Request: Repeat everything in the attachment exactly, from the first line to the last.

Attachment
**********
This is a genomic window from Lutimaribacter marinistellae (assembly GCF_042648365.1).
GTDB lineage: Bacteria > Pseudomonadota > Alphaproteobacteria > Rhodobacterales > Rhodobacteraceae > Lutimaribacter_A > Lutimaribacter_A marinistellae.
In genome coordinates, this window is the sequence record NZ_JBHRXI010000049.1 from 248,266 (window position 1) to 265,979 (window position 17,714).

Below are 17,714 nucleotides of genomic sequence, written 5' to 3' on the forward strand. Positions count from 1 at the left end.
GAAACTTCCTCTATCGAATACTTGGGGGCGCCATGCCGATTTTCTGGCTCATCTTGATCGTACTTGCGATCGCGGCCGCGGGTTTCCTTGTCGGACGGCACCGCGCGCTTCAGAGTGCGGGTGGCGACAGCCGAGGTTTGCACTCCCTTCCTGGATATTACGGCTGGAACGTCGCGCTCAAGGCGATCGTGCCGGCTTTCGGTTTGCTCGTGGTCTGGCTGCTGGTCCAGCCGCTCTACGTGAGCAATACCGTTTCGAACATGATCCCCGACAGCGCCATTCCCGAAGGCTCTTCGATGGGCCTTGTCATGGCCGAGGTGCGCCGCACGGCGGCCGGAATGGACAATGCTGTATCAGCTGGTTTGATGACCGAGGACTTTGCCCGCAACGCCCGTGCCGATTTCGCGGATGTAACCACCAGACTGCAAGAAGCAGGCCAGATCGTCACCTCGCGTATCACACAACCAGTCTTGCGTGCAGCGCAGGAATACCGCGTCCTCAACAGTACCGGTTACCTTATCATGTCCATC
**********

This is a genomic window from Lutimaribacter marinistellae (assembly GCF_042648365.1).
GTDB lineage: Bacteria > Pseudomonadota > Alphaproteobacteria > Rhodobacterales > Rhodobacteraceae > Lutimaribacter_A > Lutimaribacter_A marinistellae.
In genome coordinates, this window is the sequence record NZ_JBHRXI010000049.1 from 248,266 (window position 1) to 265,979 (window position 17,714).

Below are 17,714 nucleotides of genomic sequence, written 5' to 3' on the forward strand. Positions count from 1 at the left end.
GAAACTTCCTCTATCGAATACTTGGGGGCGCCATGCCGATTTTCTGGCTCATCTTGATCGTACTTGCGATCGCGGCCGCGGGTTTCCTTGTCGGACGGCACCGCGCGCTTCAGAGTGCGGGTGGCGACAGCCGAGGTTTGCACTCCCTTCCTGGATATTACGGCTGGAACGTCGCGCTCAAGGCGATCGTGCCGGCTTTCGGTTTGCTCGTGGTCTGGCTGCTGGTCCAGCCGCTCTACGTGAGCAATACCGTTTCGAACATGATCCCCGACAGCGCCATTCCCGAAGGCTCTTCGATGGGCCTTGTCATGGCCGAGGTGCGCCGCACGGCGGCCGGAATGGACAATGCTGTATCAGCTGGTTTGATGACCGAGGACTTTGCCCGCAACGCCCGTGCCGATTTCGCGGATGTAACCACCAGACTGCAAGAAGCAGGCCAGATCGTCACCTCGCGTATCACACAACCAGTCTTGCGTGCAGCGCAGGAATACCGCGTCCTCAACAGTACCGGTTACCTTATCATGTCCATC